Traditions and rituals that surround prayer and worship are essential. I can’t sit for prayer in the morning until I have made a cup of tea and a small plate of fruit. It’s part of my ritual. I do it most mornings before I am actually awake! But this is the glory of ritual—when I am, literally, not yet awake, I know what to do. Put on the tea kettle, get out a cup, place a plate on the counter. If I had to think about this every morning and decide what to do and how to do it, I would never pray.
Communal faith also waits on ritual. The altar must be set. The candles lit. The crucifer standing center, the choir in serried ranks behind, the priest vested. “Blessed be God” must first be said, then Kyrie, then “The Lord be with you.” The glory of ritual is, when we are not yet awake, we know what to do in church. But of course there is also a not-so-glorious corollary. We can pray in our sleep.
Once there was a monastery with a Tabby cat who loved to congregate with the brothers. While it was fine in the refectory or in the garden, it was a distraction in the chapel. Accordingly, the abbot tied the cat to a pole outside the front door before prayers began.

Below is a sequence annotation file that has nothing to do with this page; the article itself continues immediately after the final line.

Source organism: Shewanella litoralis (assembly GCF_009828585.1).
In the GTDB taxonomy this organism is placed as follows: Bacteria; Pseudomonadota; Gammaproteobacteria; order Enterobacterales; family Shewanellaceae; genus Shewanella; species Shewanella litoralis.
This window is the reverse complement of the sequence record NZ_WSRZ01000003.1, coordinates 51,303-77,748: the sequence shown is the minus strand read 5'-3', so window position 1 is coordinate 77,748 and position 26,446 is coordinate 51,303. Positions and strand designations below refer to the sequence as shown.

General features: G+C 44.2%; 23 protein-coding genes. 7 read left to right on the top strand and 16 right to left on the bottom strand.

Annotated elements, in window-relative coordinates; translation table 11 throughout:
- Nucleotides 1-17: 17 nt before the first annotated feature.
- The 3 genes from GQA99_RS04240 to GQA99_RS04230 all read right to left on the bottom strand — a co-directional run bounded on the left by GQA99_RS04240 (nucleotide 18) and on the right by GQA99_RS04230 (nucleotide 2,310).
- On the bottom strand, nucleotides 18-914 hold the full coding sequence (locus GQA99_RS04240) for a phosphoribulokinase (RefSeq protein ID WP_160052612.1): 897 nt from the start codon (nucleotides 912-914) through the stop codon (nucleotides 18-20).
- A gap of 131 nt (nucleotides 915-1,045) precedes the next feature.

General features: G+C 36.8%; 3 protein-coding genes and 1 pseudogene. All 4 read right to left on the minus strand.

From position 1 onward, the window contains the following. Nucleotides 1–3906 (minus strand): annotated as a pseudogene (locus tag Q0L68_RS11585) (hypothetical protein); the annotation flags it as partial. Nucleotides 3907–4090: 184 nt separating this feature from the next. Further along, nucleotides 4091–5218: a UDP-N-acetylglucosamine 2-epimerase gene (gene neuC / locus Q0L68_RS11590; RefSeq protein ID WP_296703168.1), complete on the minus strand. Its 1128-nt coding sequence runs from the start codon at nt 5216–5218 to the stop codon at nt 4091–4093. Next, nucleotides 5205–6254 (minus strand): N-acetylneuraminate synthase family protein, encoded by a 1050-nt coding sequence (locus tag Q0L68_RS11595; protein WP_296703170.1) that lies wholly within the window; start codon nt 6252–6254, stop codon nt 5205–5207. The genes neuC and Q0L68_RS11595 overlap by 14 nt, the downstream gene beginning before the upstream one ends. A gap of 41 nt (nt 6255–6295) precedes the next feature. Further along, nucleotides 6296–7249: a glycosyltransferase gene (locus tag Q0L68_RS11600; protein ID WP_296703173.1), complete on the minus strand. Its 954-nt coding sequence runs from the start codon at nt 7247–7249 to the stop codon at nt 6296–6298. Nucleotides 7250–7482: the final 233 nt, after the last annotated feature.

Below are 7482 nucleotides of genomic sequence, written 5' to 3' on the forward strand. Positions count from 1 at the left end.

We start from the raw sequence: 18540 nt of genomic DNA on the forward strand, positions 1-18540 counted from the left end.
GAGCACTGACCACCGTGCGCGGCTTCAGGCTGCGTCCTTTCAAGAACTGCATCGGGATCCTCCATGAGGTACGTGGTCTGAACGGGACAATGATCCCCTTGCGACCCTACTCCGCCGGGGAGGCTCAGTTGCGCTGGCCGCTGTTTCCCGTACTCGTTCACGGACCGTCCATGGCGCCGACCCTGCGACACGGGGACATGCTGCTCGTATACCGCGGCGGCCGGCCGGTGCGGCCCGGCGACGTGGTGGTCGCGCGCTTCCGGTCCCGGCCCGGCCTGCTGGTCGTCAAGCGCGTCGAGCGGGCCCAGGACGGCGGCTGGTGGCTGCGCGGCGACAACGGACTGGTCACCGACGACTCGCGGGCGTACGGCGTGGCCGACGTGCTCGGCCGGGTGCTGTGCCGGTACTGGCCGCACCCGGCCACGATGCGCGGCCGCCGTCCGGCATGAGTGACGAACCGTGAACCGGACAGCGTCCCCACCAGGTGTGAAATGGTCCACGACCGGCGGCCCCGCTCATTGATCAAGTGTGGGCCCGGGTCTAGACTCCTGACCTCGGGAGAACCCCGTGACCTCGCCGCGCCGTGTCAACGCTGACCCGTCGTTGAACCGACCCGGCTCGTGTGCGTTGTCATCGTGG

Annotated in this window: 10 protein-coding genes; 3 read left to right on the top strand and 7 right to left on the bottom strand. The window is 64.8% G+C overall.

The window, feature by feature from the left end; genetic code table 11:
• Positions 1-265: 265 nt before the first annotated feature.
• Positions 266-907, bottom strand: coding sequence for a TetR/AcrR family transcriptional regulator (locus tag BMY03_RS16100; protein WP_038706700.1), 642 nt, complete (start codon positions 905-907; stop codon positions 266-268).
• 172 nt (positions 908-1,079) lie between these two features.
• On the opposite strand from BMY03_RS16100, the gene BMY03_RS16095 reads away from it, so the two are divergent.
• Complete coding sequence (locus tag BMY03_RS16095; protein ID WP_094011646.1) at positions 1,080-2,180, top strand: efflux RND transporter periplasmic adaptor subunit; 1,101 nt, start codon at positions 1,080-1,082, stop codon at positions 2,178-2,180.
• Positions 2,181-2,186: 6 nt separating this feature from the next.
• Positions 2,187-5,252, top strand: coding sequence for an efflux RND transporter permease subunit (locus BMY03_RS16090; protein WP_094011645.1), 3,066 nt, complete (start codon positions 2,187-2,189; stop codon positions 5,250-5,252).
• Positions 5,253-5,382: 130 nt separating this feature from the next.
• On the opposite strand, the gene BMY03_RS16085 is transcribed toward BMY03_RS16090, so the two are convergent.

After the abbot died, the brothers continued the practice. The cat was tethered to the pole before they gathered for worship. In time, the practice hardened into a ritual: no one could pray until the cat was tied to the pole. Then one day the cat died and a spiritual crisis engulfed the monastery. How could they pray? They wrote theological treatises on the importance of the cat and the pole. Some even stipulated that the cat be a Tabby.
We cannot live without ritual. We need a set pattern for eating, washing clothes, making the bed, shaving, boiling an egg—to say nothing of wedding two people, inaugurating a president or worshiping the Most High God. The set pattern not only tells us the time-tested way to do these things, it also charges the act itself with transcendent meaning and simple beauty.
But how can we keep ritual from becoming ritualism?
The only answer is awareness. Which is tricky of course, since part of ritual’s task is to help you do what needs to be done even when you are only half awake (and we humans cannot always be fully present to the Mysteries). But if it is life-giving, the ritual will, like a small raft, carry you from one shore to another, greater shore. Your prayers will take you somewhere new; your worship will gradually alter your mind and heart. There will be movement, growth, unexpected destinations.
Absent these signs, you and I are likely just tethering the cat to its pole.